Security flaw found in Linux file compression library


Security flaw found in Linux file compression library

A potentially security vulnerability has been reported in the widely used zlib compression library found in Linux systems.

The flaw found in the library could allow a attacker to take root control of the machine. Mark Cox, senior director of engineering at Red Hat, said the flaw is "potentially a big deal" because the library is widely used. Zlib provides compression algorithms designed to speed up network file transfers.

No known exploits of the flaw have been reported so far, he said. Vendors have been researching the problem for the past month and have created fixes. But Cox warned users over complacency. "This is a significant vulnerability," he said, "People should update their systems even if there's no intrusions yet. It's a simple fix, available now."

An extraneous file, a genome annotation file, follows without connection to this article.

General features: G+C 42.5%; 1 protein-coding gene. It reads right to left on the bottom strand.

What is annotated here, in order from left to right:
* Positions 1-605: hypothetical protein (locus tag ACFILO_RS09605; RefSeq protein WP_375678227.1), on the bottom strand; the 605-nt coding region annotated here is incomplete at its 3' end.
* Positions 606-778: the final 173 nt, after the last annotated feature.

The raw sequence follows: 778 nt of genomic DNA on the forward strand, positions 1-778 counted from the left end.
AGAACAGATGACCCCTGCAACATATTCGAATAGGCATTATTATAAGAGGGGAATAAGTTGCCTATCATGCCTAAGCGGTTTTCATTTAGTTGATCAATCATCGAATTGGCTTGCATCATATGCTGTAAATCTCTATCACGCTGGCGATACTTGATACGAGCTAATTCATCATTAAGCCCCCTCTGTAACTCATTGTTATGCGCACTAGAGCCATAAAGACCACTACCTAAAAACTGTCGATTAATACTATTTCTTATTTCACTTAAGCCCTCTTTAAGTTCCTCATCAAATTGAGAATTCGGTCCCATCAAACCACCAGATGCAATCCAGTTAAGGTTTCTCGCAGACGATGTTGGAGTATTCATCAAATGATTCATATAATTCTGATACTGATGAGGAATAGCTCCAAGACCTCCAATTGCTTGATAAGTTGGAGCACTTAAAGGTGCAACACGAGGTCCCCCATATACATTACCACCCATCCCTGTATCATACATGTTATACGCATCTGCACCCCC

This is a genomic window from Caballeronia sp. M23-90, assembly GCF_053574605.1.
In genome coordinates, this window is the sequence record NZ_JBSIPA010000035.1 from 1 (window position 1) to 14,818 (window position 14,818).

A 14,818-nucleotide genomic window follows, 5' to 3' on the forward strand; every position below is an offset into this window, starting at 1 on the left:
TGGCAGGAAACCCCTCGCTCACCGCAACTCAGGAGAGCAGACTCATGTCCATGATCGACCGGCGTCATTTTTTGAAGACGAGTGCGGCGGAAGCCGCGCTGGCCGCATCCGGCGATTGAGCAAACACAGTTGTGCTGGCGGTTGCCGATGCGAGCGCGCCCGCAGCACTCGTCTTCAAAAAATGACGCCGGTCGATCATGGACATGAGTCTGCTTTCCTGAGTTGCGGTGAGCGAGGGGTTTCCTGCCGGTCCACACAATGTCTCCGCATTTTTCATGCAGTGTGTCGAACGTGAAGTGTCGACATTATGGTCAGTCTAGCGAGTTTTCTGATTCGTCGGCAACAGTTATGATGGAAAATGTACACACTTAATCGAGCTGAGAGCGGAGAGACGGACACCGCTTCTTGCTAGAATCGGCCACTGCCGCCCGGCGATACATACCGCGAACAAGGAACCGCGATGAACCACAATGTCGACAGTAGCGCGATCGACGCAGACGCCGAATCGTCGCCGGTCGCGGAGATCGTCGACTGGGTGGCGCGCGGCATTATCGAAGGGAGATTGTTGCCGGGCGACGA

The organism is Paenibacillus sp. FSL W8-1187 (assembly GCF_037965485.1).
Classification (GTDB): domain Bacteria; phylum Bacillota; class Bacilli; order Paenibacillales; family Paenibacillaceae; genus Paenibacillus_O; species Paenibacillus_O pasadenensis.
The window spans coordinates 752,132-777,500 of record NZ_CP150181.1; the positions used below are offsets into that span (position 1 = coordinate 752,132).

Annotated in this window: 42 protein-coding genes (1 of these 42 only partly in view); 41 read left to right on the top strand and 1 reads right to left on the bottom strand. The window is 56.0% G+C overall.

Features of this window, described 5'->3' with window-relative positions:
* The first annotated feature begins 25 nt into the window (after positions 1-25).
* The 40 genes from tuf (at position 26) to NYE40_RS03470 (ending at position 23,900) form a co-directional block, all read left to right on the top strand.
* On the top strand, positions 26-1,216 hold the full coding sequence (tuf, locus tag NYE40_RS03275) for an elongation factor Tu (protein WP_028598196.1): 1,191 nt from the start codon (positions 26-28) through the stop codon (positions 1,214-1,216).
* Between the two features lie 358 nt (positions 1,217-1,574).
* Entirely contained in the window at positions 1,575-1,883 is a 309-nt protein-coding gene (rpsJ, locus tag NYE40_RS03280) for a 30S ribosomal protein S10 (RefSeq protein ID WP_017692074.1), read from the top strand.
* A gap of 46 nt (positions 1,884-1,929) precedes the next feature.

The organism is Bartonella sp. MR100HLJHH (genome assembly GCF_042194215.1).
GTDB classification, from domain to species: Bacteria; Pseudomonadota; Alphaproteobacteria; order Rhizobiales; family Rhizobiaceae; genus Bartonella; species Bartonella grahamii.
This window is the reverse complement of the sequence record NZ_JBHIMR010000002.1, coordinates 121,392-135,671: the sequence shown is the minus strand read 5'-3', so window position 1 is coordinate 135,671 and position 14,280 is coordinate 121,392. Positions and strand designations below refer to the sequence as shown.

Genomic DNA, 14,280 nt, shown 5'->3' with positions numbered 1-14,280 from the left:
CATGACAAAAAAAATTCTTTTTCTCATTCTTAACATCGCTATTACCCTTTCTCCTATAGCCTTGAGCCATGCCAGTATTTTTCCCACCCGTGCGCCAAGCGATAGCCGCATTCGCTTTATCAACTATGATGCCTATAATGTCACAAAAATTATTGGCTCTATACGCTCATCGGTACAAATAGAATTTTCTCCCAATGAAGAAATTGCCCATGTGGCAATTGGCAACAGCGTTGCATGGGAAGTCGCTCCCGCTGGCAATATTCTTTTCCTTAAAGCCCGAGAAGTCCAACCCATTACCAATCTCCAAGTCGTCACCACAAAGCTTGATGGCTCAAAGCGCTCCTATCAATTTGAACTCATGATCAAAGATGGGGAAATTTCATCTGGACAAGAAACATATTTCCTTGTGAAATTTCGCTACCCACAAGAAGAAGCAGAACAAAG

Dave Wreski, director at Guardian Digital, an open source security company, said every Linux installation is potentially affected.

"An exploit will certainly be developed for this," Wreski said. "It's just too great a risk."

The patches, available at the zlib Web site and Red Hat among others, fix the error condition that can cause the double-free.

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